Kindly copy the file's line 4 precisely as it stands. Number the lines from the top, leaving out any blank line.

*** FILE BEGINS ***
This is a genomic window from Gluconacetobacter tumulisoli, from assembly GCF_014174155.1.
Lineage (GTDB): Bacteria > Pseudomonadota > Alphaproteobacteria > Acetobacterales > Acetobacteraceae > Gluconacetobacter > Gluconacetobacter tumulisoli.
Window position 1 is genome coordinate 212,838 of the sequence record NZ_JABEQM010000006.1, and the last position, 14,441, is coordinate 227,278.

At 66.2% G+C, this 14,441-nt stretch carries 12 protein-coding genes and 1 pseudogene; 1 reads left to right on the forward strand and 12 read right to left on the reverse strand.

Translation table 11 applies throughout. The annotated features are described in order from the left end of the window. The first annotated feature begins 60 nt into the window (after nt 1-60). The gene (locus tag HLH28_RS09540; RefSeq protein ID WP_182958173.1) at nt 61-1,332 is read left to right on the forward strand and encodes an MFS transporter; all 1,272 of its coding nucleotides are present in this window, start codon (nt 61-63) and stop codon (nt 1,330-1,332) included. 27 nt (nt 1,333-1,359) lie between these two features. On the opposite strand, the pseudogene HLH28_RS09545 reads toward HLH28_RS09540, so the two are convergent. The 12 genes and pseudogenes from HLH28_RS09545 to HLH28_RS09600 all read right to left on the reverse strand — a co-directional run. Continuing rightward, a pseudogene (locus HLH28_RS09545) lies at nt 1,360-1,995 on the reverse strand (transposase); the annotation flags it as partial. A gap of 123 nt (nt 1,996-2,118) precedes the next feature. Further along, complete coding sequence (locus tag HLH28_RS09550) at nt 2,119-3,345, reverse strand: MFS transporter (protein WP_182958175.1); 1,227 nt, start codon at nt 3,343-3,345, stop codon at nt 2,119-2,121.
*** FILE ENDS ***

At 66.2% G+C, this 14,441-nt stretch carries 12 protein-coding genes and 1 pseudogene; 1 reads left to right on the forward strand and 12 read right to left on the reverse strand.